Congratulations on receiving your new roses from Rosarium Garden Center!
We pride ourselves on giving our customers the best, most up-to-date information on Own-Root Roses. These roses are growing on their own natural roots, as opposed to being grafted on rootstock from another variety. Don't be deceived by the initial size of the plants. With proper care these plants will grow fast and, in many cases, surpass grafted roses in hardiness and longevity. All of our roses have either been virus indexed or observed free of virus on the cutting stock. A little patience pays off in a healthy, beautiful plant that will provide years of enjoyment. Suckering is not a problem, as anything coming from the roots is just more ofthe desired plant. In the event of a severe winter with some canes being killed, cut off the dead canes and wait for new ones to emerge from the roots.
Hardening Off Your New Plant
During the early spring shipping. we may not have had time to harden off your roses. In fact our night-time temperatures may still be below freezing so the roses are coming out of the greenhouse. We know that many of you in warmer climates are in your planting season already. Therefore, we are shipping the plants without hardening them off first. We want to get the plants to you in as timely a manner as possible.
Our main concern in hardening off is sunburning of the leaves. The plants have been sheltered from direct exposure to the sun by being in the greenhouse. Their exposure to direct sunlight needs to be somewhat gradual. Place the plants where they can get approximately 2 hours of direct sunlight a day for a few days. Morning sun is the best. They should then be ready to plant, following the enclosed planting instructions. If the leaves do get sunburned, be patient and the plant will completely recover.
To begin, dig a big hole. Two feet by two feet by two feet is ideal. Place the topsoil into a wheelbarrow first and set the other soil aside. We like to mix compost and the Rosarium Organic fertilizer with the topsoil and then refill the entire hole. DO NOT USE synthetic fertilizers at this time as they are too potent and will burn the young fleshy roots.You will find the instructions for planting our roses quite a bit different from others, because we do not want to disturb the roots. Our roses are one year old and probably not root-bound, so there is no need to cut or rearrange the roots. This method eliminates planting shock as much as possible and gets the rose plant off to a good start.
Now comes the part of the process that is different. Spread the soil mixture enough to place the rose plant, plastic pot and all, into the ground. The pot should be placed so when you pack soil around it the patted down soil is even with the top of the plastic pot. Carefully remove the pot from the ground leaving a nice, neat, hole that is the same shape of the potted plant. Gently remove the plant from the pot by turning the pot upside down and pushing on the bottom soil.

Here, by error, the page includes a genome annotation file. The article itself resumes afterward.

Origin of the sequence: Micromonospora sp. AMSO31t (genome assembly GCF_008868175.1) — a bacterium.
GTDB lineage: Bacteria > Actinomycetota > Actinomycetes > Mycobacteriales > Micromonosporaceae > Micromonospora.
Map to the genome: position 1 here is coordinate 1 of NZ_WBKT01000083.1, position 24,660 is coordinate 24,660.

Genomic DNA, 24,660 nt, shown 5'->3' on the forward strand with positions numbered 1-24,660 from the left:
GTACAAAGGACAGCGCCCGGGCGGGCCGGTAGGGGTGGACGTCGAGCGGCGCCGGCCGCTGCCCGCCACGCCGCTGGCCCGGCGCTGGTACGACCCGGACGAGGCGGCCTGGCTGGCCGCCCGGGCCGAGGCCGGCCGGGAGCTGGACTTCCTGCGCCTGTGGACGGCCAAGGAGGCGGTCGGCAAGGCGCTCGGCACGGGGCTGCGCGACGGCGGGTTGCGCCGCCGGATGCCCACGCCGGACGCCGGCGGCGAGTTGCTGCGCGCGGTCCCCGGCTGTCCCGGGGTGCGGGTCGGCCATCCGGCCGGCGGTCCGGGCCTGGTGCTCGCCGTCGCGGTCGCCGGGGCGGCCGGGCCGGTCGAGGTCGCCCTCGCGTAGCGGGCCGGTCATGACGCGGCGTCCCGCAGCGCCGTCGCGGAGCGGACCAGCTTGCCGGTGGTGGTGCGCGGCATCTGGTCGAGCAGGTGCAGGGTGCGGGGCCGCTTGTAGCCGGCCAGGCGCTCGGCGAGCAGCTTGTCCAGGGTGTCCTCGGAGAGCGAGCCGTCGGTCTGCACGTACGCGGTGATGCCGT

DO NOT PULL THE PLANT OUT OF THE POT. Slide the removed plant back into position in the perfect-sized depression that you made in the soil. The roots should fit exactly. Don't start pushing the soil down by hand now; simply water your new rose plant thoroughly.
Water often, but don't fertilize with synthetic fertilizers for one month. You can use organic fertilizers such as our Rosarium blend or compost. Again, the potent fertilizers are too harsh on the newer roots. Growth will be good the first year, but the second year you will be rewarded with a vigorous plant that will live for a very long time!
Roses need at least 5 to 6 hours of direct sunlight to perform properly. Some varieties will do all right with a little less, but even "shade tolerant" varieties must have some direct sun. If sunlight is limited remember that morning sunlight is better than late afternoon.
Water - Roses need a lot of water to stay healthy. Roses also need good drainage, so you must not allow the water to collect and prevent the roots from exchanging gases.
Nutrients - You may use planting vitamins or hormones and organic fertilizers such as our Rosarium Blend when you plant, but do not use synthetic fertilizers until the roots are established; about 1 month. When the plant is ready, use less than the prescribed amount of rose fertilizer the first year. The second year use the normal amounts prescribed.
Soil - The soil should be slightly acidic and have good drainage. If the roots sit in water they will die. Adding organic materials like compost, bone meal, blood meal, alfalfa meal, and fishmeal are very helpful as they open up clay soil and hold water and nutrients in sandy soil. Don't go overboard on soil amendments, and remember to mix the available topsoil with everything else so the roots will grow into the surrounding soil.
*Rose pictured above is "Poseidon" Floribunda from the Display Garden in Spokane WA.